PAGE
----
Jovenel Cherenfant*, Francesca M. Ruggiero, Mistry Gage and Lisa Poritz
Department of Colorectal Surgery and Pathology at Penn State Hershey College of Medicine, Hershey, PA, USA
Received date: September 29, 2014; Accepted date: October 29, 2014; Published date: November 05 24, 2014
Citation: Cherenfant J, Ruggiero FM, Gage M, Poritz L (2014) Primary Rectal Cancer from Outside the Rectum. J Gastrointest Dig Syst 4:237. doi:10.4172/2161-069X.1000237
Copyright: © 2014 Cherenfant J, et al. This is an open-access article distributed under the terms of the Creative Commons Attribution License, which permits unrestricted use, distribution, and reproduction in any medium, provided the original author and source are credited.
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Rectal cancer typically arises from the epithelial cells lining the lumen of the rectum. Extra-luminal primary rectal cancers are rare and differ histologically from retrorectal and sacral tumors. The current report presents the case of a 44 year-old male who developed adenocarcinoma outside of the lumen of the rectum 38 years after he underwent a pull-through procedure for Hirschsprung’s disease. We hypothesize that the tumor emerged from an excluded, entrapped segment of rectal mucosa at the time of the patient’s childhood procedure.
Extra-luminal; Rectal cancer; Retro-rectal tumors; Pre-sacral tumors
Rectal cancer is usually diagnosed by endoscopic biopsy. Generally, rectal cancer degenerates from an adenomatous polyp within the lumen of the rectum. Although there are reports of extra-luminal rectal cancer, their incidence and mechanism of development are unclear. We report the case of a 44 year old male who developed adenocarcinoma of his rectum in an inflamed, excluded portion of colorectal mucosa 38 years after he underwent a pull–through procedure for Hirschsprung’s disease. We reviewed the English literature and postulated a mechanism for the growth of his tumor.
The patient is a 44 year-old male with a history of Hirschsprung’s disease that was diagnosed late in his childhood. He underwent a pull-through procedure at the age of 6. It is unclear from the operative report exactly how the anastomosis was created. His post-operative course was complicated by an anastomotic leak, which was managed only with a diverting transverse colostomy without revision of the anastomosis. The leak healed without any surgical intervention and the colostomy was closed within a year. He did well from then on with regular bowel habits.
At age 44, he presented to his primary care physician with a few-week history of intermittent rectal pain. He had no change in his bowel habits. His physical exam was significant only for a non-obstructing, fixed mass palpated in the posterior wall of his rectum. Subsequent colonoscopy revealed an ulcerated posterior rectal wall mass at 10 cm from anal verge. Biopsies of the mass showed colonic mucosa with hyperplastic, serrated surface epithelium mixed with inflammatory exudate. A CT scan showed an extra-rectal mass abutting the sacrum without distant metastases (Figure 1). Due to the inconclusive pathology results, the patient underwent an exam under anesthesia (EUA) with proctoscopy and rectal biopsies. The biopsies again showed colonic mucosa with features of focal epithelial atypia. The patient was referred to our academic medical center for further evaluation and treatment.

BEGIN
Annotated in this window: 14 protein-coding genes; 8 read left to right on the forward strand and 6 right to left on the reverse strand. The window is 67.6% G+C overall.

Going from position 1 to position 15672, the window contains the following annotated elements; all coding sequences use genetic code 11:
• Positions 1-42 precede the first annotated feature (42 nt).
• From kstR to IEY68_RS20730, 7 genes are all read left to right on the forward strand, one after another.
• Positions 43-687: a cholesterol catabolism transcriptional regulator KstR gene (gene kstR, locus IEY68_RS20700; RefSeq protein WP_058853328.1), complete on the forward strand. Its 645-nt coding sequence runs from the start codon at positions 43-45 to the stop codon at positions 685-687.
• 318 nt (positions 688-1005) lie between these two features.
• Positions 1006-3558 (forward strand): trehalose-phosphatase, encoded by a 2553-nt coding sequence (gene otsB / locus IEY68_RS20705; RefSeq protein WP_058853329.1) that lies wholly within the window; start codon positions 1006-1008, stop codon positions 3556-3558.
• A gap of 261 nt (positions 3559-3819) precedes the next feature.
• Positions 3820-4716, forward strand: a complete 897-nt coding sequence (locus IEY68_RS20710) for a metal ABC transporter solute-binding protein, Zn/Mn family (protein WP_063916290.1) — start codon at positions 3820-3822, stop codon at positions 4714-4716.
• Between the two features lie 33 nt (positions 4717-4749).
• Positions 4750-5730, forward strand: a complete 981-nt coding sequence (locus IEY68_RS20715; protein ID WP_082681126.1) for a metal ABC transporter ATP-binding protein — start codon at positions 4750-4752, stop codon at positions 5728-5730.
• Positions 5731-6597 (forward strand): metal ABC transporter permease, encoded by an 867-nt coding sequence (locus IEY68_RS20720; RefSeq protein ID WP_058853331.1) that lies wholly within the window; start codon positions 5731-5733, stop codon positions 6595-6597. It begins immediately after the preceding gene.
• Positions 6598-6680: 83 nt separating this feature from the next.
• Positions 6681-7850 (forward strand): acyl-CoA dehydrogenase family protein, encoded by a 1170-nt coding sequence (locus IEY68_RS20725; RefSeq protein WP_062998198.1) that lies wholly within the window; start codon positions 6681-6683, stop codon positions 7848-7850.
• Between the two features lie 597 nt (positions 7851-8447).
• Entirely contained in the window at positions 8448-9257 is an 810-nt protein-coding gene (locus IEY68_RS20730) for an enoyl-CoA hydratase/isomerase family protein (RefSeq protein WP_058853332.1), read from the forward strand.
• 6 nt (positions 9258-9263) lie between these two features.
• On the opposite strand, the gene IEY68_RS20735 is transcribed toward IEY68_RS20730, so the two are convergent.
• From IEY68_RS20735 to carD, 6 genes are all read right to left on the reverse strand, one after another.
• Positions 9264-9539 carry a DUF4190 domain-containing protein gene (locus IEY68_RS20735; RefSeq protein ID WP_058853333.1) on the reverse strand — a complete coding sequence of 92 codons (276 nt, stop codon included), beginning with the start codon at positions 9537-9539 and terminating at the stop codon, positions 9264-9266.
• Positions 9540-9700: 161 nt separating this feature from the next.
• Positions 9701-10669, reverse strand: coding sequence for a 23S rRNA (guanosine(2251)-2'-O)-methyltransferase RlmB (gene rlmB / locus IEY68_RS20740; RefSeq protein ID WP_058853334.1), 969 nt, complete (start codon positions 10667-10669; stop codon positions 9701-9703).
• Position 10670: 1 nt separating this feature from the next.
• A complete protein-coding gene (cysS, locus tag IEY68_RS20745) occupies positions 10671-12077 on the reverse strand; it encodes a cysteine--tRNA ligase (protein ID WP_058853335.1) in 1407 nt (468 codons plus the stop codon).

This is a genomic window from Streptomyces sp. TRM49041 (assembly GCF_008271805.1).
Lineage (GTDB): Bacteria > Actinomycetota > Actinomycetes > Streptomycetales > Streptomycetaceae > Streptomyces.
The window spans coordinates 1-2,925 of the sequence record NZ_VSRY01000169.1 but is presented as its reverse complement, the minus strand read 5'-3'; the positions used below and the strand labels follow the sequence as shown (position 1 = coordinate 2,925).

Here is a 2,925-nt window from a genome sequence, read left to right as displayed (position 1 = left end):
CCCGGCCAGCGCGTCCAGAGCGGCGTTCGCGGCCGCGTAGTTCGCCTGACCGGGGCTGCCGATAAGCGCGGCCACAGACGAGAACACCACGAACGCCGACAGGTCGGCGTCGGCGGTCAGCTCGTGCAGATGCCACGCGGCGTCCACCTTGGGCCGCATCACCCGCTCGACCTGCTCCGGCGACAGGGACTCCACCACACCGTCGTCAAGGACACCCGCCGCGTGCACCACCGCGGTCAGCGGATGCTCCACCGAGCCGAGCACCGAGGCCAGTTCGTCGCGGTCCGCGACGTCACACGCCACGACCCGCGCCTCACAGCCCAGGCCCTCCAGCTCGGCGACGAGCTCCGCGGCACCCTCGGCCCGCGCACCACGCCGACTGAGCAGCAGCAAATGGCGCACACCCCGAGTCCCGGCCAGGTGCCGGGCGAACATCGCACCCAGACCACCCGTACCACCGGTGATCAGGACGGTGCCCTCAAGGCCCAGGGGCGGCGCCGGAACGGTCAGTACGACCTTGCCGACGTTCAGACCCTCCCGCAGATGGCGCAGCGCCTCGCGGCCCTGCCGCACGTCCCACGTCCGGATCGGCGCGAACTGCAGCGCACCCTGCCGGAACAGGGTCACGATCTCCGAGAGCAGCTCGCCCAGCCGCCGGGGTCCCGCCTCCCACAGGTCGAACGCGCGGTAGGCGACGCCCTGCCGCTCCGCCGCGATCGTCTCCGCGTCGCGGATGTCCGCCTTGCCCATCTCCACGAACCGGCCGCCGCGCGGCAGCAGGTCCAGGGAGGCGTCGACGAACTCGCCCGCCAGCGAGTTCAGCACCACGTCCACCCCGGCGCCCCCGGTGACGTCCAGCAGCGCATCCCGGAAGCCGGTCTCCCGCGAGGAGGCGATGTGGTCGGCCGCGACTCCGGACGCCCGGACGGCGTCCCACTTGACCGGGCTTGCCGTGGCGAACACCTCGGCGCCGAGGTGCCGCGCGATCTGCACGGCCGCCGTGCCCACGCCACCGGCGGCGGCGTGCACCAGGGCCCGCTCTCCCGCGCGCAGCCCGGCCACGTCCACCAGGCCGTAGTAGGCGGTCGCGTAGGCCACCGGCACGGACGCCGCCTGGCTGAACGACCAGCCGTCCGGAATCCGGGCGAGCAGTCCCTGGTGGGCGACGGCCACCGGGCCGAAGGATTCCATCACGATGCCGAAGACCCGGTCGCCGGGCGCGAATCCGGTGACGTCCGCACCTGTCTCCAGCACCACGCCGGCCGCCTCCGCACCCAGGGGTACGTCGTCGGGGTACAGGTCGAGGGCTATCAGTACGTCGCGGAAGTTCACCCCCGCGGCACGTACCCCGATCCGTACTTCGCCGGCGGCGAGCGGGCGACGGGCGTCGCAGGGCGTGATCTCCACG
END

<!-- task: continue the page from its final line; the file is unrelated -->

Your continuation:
An EUA was repeated and demonstrated a large defect in the posterior rectal wall leading to a cavity containing a friable mass suspicious for cancer. The area resembled a chronic abscess cavity near the anastomotic site. Proctoscopy of the proximal rectum revealed no gross mucosal abnormalities. Biopsies of the mass revealed highly reactive atypical epithelial proliferation (Figure 2). A PET/CT scan was preformed and the extrarectal mass was PET avid suspicious for cancer. The right superior sacro-iliac joint and left psoas muscle were also PET avid suggesting direct spread. An MRI showed the extra-rectal mass possibly involving the sacrum and extending posterior to the left psoas muscle (Figure 3). The findings on both scans were consistent with either a neoplastic or an inflammatory process. A CEA level was 1.3. In light of the equivocal pathologic diagnosis with a distant possibility of cancer and persistent rectal pain, the decision was then made for surgical removal of the mass.
Figure 2: Preoperative sample biopsy photograph, 4X. This representative section of the biopsy material shows a serrated mucosal proliferation with crypt dilation, branching and lateral basal growth. The lining here is mostly bland hyperplastic mucosa but other areas showed modest stratification. Stromal invasion was not demonstrated in this tissue.
Due to the patient’s previous colonic pull-through procedure and the possibility that the tumor emanated from the anastomosis, an abdominal perineal resection (APR) with end colostomy was preformed. At operation, purulent material was found behind the left psoas muscle that tracked down to the sacrum, across the sacral promontory and into the right posterior rectal space. A loop of small bowel was adherent and fistulized to the mass. The loop of bowel was resected and re-anastomosed. The cavity behind the rectum contained purulent material and large pieces of friable tissue. The APR was completed and the material scraped out of the pelvis as best as possible.
The pathology result from the resected colorectal specimen was low-grade mucinous adenocarcinoma of rectal origin (Figure 4). There was no lymph node involvement. Tissue samples from the psoas muscle were negative for cancer. His postoperative course was uneventful and the patient was discharged to home six days after his surgery. He subsequently underwent radiation therapy to his pelvis followed by chemotherapy. Fifteen months after his resection, whole-body CT scan shows no recurrence or metastatic disease.
Figure 4: Histologic photograph of resected specimen 4X. Much of the resection material was similar to the biopsy specimen. In addition, however, there were large stromal pools of mucin and inflammatory cells. This section, deep to the surface epithelium, contained mucin pools adjacent to incompletely lined glands with a modest desmoplastic response. This was designated welldifferentiated colloid adenocarcinoma.
This is an unusual presentation of an extraluminal rectal cancer with several interesting aspects that merit attention. The tumor was almost entirely extraluminal; therefore typical symptoms associated with large rectal cancers such as constipation, diarrhea, and decrease in stool caliber were absent. Colorectal adenocarcinoma typically evolves from a mucosal polyp. As the polyp enlarges, it can obstruct the lumen. This was not the case with this patient.